ALBUQUERQUE, N.M. (KRQE) - It was crooked politics at its worst and it involved millions of stolen dollars. Nearly a decade ago, high-ranking government officials and respected businessmen engaged in a high stakes game of bribery, kickbacks and fraud. When the treachery finally unraveled, the suspects were hauled into federal court for what is likely the most significant criminal case in New Mexico history.
You don't have to look very far for the scene of the crime. It's across the street from the U.S. District Courthouse in Albuquerque. Between 1999 and 2004 a corrupt gang of thieves siphoned more than $4.3 million from the construction of the Metropolitan Court Building.
"This I think was the largest amount of money and the biggest conspiracy that I have ever seen in New Mexico related to the misuse of public funds," says former New Mexico Attorney General Gary King.
"The Court Administrator, the architect, the legislator, everybody that was in the project, had gotten together to steal," Metro Judge Pro Tem Kevin Fitzwater said. Judge Fitzwater served on the Metro Court Building Committee at the time. "They betrayed our trust. We didn't know they were all going to sit around the kitchen table and wink at each other and steal," Judge Fitzwater said.
The "Gang of Eight"
The cast of characters reads like a who's who of New Mexico politics and business. At the top was State Senator Manny Aragon:
- Once one of the most powerful politicians in the state, Manny Aragon lined his pockets with kickbacks and bribes. He was indicted on federal corruption charges in 2007. "I have pled not guilty to these charges and I have one other statement to make and that is I am completely innocent of these charges," Aragon said after leaving court at his federal arraignment. But 18 months later Aragon sang a different tune. After changing his plea to guilty he was sentenced to 67 months in a federal penitentiary and fined $87,316. The U.S. Attorney at the time called Senator Aragon the 'Godfather of Public Corruption.'
- Metro Court Administrator Toby Martinez was the mastermind behind the scheme. He pleaded guilty to bilking taxpayers out of millions and was sent to prison for 67 months.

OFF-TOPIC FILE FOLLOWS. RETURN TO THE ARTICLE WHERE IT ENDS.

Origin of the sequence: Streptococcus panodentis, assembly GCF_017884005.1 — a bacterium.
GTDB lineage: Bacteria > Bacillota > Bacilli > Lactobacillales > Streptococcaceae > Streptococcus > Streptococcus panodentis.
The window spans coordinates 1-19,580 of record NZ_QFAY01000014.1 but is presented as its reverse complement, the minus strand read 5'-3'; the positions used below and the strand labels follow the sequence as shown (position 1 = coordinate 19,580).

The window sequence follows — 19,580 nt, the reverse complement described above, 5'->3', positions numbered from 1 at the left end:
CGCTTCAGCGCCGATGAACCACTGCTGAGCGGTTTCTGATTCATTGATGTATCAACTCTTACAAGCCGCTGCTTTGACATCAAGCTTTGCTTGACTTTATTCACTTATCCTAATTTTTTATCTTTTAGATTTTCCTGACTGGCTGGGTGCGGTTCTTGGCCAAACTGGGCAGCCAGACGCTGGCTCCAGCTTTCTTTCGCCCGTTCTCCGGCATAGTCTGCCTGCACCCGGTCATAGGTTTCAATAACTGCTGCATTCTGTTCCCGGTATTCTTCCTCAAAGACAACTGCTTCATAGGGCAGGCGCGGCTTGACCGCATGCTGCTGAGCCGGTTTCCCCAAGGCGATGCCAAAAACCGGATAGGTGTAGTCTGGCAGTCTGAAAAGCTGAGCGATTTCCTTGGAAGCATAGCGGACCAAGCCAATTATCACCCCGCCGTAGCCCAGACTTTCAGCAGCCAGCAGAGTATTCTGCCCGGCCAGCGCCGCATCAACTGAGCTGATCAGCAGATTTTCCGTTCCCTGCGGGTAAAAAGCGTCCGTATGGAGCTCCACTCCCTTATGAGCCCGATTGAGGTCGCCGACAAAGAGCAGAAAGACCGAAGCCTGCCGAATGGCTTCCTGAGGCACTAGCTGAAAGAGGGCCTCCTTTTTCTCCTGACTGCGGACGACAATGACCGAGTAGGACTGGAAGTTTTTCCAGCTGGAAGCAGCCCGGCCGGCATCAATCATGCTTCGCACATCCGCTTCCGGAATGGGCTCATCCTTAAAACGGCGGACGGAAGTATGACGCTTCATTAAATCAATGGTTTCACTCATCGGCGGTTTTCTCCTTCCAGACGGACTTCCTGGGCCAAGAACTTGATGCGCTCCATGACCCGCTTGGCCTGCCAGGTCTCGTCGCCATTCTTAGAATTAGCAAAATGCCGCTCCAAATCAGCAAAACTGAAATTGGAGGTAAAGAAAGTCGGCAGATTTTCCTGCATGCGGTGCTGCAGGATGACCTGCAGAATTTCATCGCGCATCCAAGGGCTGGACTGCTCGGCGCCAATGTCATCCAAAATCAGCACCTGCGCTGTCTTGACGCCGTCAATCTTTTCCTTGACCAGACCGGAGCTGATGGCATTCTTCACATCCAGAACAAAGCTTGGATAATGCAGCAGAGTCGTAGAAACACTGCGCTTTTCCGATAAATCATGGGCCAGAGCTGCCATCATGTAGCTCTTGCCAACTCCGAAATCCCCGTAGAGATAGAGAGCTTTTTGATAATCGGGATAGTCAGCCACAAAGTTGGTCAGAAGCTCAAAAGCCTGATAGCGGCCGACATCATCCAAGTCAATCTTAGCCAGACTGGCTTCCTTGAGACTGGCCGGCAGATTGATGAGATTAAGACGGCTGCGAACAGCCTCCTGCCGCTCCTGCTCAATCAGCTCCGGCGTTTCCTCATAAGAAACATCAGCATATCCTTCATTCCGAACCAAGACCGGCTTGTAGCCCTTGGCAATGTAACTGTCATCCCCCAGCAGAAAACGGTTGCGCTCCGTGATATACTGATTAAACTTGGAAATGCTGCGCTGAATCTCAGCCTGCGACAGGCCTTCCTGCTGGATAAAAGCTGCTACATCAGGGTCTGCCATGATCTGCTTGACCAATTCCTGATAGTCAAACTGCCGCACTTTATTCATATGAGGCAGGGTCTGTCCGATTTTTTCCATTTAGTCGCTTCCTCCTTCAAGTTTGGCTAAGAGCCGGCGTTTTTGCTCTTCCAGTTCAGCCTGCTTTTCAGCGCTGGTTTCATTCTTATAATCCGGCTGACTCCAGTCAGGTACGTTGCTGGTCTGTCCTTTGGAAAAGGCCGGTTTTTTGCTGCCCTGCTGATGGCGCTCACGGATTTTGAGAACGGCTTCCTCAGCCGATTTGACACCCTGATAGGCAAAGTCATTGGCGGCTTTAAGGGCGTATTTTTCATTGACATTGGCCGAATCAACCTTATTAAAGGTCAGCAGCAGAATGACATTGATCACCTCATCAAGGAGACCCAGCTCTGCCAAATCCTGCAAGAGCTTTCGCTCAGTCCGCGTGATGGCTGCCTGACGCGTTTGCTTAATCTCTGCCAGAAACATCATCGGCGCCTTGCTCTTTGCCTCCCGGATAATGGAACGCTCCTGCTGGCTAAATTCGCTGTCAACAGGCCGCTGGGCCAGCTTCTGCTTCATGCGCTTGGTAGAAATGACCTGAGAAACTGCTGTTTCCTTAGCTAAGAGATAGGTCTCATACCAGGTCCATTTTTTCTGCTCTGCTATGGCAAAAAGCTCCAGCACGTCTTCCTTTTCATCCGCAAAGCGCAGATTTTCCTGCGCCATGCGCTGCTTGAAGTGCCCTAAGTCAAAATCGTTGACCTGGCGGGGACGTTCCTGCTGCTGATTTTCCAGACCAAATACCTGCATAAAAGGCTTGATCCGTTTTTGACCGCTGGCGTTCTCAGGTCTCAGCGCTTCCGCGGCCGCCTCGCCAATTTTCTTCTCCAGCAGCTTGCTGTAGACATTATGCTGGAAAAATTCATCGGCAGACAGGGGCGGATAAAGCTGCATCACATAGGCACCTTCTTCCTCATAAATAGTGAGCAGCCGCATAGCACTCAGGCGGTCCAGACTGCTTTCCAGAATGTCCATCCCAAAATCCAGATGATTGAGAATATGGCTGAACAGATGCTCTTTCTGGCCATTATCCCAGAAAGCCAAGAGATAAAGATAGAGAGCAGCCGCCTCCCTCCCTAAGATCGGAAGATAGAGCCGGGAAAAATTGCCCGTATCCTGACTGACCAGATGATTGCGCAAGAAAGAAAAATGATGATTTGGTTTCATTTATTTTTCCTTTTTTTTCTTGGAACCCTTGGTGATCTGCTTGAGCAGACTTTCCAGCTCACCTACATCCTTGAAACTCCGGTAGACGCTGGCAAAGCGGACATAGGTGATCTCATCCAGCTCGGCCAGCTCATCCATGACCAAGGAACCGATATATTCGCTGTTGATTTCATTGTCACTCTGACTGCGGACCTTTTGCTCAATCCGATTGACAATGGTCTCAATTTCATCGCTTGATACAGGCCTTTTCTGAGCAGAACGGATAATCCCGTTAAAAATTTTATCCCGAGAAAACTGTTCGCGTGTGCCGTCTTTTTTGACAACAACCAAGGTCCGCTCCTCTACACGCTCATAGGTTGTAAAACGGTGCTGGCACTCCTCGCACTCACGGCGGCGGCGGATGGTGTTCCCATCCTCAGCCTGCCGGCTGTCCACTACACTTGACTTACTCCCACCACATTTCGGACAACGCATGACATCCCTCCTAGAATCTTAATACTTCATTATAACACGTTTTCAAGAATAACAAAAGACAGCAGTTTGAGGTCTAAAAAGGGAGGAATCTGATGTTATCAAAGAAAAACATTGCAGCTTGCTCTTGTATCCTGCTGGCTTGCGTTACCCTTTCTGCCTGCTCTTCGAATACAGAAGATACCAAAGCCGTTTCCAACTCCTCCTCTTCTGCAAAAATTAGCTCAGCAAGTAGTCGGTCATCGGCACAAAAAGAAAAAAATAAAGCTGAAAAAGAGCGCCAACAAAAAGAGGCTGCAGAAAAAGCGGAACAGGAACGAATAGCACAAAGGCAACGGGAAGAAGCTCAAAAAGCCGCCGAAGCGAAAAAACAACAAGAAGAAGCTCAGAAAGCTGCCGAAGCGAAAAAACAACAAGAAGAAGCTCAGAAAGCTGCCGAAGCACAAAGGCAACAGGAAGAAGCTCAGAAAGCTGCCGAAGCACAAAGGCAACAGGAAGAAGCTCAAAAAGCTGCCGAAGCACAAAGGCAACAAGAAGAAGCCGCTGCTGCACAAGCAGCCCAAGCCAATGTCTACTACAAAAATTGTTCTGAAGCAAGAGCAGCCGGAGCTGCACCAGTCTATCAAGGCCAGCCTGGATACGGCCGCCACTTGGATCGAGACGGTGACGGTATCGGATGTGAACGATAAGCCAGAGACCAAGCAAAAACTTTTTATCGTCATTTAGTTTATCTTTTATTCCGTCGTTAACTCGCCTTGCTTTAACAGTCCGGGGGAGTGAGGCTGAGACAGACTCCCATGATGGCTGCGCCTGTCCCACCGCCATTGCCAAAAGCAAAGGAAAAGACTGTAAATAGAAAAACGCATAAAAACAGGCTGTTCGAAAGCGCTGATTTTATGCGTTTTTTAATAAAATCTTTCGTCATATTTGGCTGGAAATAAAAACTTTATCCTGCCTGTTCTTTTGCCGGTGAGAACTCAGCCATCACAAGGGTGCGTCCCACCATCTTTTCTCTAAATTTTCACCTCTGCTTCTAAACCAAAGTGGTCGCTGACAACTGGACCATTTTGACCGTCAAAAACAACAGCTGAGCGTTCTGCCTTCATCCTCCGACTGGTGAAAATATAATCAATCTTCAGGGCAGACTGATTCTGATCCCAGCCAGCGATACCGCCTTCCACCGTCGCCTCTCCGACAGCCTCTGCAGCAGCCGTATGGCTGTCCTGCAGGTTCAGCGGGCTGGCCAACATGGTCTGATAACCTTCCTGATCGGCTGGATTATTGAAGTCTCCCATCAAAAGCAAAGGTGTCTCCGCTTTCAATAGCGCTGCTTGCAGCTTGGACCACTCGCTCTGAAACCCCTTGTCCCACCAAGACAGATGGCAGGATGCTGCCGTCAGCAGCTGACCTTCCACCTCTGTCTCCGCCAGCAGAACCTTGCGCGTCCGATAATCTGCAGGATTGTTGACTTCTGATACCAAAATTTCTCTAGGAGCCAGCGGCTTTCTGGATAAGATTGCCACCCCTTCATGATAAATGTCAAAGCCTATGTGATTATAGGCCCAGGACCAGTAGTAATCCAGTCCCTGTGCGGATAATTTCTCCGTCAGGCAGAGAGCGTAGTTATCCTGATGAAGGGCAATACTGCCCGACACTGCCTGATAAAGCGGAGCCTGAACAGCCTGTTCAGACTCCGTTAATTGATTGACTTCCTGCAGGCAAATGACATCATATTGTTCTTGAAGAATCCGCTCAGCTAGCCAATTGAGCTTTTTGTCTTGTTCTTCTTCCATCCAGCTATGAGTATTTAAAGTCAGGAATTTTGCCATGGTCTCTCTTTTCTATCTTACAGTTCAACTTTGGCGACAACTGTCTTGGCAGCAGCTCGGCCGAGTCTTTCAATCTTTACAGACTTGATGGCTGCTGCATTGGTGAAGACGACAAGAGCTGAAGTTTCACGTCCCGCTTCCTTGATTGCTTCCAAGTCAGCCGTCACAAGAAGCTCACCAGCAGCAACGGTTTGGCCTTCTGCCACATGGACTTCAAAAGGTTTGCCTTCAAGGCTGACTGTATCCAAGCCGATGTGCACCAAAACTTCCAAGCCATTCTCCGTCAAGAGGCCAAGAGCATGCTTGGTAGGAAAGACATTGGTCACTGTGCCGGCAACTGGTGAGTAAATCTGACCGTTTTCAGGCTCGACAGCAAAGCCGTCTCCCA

- Contractor Raul Parra paid bribes and submitted phony invoices. Following his guilty plea Parra was fined $10,000 and ordered to serve 46 months behind bars.
- Metro Court Architect Marc Schiff paid kickbacks and filed false invoices. Following his guilty plea Schiff was ordered to serve a year in a federal penitentiary.
- Ex-Albuquerque Mayor Ken Schultz was the gang's bagman. He delivered bundles of cash to Manny Aragon and was caught bragging about his political connections on an undercover FBI recording. Schultz pled guilty and drew five years' probation and a $3000 fine.
- Toby Martinez's wife, Sandra, set up a bogus company so her husband could launder his ill-gotten gains. For her crimes Sandra Martinez was sentenced to 5 years' probation.
- Construction Manager Michael Murphy pocketed a $20,000 check and was ordered to serve a 2-year probation term.
- Technology subcontractor Manuel Guara submitted inflated invoices and was sentenced to 3 years' probation.
"I think people were shocked when they saw the scheme. The amount of public money that was taken was really significant," former A.G. Gary King said.
"This case was about greed," U.S. District Court Judge William Johnson tells News 13. Judge Johnson presided over most of the corruption cases. "It was about eight individual defendants who abused positions of power and trust to obtain personal financial gain at the expense of the taxpayers," Judge Johnson said.